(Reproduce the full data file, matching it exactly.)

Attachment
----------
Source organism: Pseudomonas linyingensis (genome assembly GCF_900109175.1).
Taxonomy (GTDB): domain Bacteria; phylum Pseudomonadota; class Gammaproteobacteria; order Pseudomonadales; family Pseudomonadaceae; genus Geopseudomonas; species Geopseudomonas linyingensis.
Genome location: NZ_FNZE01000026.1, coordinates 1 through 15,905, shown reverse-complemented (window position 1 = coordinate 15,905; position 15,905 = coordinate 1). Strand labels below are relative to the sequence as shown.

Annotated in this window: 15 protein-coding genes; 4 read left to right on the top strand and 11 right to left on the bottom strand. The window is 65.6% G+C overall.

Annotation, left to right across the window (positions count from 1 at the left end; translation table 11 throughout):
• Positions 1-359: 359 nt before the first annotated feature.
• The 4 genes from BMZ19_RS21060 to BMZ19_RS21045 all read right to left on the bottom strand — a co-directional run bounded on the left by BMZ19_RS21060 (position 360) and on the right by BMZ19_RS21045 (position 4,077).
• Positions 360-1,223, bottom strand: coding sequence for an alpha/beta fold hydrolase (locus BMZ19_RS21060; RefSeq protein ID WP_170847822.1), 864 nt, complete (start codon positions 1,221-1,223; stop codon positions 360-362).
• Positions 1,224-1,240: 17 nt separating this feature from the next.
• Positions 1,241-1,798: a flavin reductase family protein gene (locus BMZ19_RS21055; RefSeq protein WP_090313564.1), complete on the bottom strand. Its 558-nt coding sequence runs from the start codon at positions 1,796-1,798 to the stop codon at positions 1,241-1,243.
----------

Source organism: Pseudomonas linyingensis (genome assembly GCF_900109175.1).
Taxonomy (GTDB): domain Bacteria; phylum Pseudomonadota; class Gammaproteobacteria; order Pseudomonadales; family Pseudomonadaceae; genus Geopseudomonas; species Geopseudomonas linyingensis.
Genome location: NZ_FNZE01000026.1, coordinates 1 through 15,905, shown reverse-complemented (window position 1 = coordinate 15,905; position 15,905 = coordinate 1). Strand labels below are relative to the sequence as shown.

Annotated in this window: 15 protein-coding genes; 4 read left to right on the top strand and 11 right to left on the bottom strand. The window is 65.6% G+C overall.

Annotation, left to right across the window (positions count from 1 at the left end; translation table 11 throughout):
• Positions 1-359: 359 nt before the first annotated feature.
• The 4 genes from BMZ19_RS21060 to BMZ19_RS21045 all read right to left on the bottom strand — a co-directional run bounded on the left by BMZ19_RS21060 (position 360) and on the right by BMZ19_RS21045 (position 4,077).
• Positions 360-1,223, bottom strand: coding sequence for an alpha/beta fold hydrolase (locus BMZ19_RS21060; RefSeq protein ID WP_170847822.1), 864 nt, complete (start codon positions 1,221-1,223; stop codon positions 360-362).
• Positions 1,224-1,240: 17 nt separating this feature from the next.
• Positions 1,241-1,798: a flavin reductase family protein gene (locus BMZ19_RS21055; RefSeq protein WP_090313564.1), complete on the bottom strand. Its 558-nt coding sequence runs from the start codon at positions 1,796-1,798 to the stop codon at positions 1,241-1,243.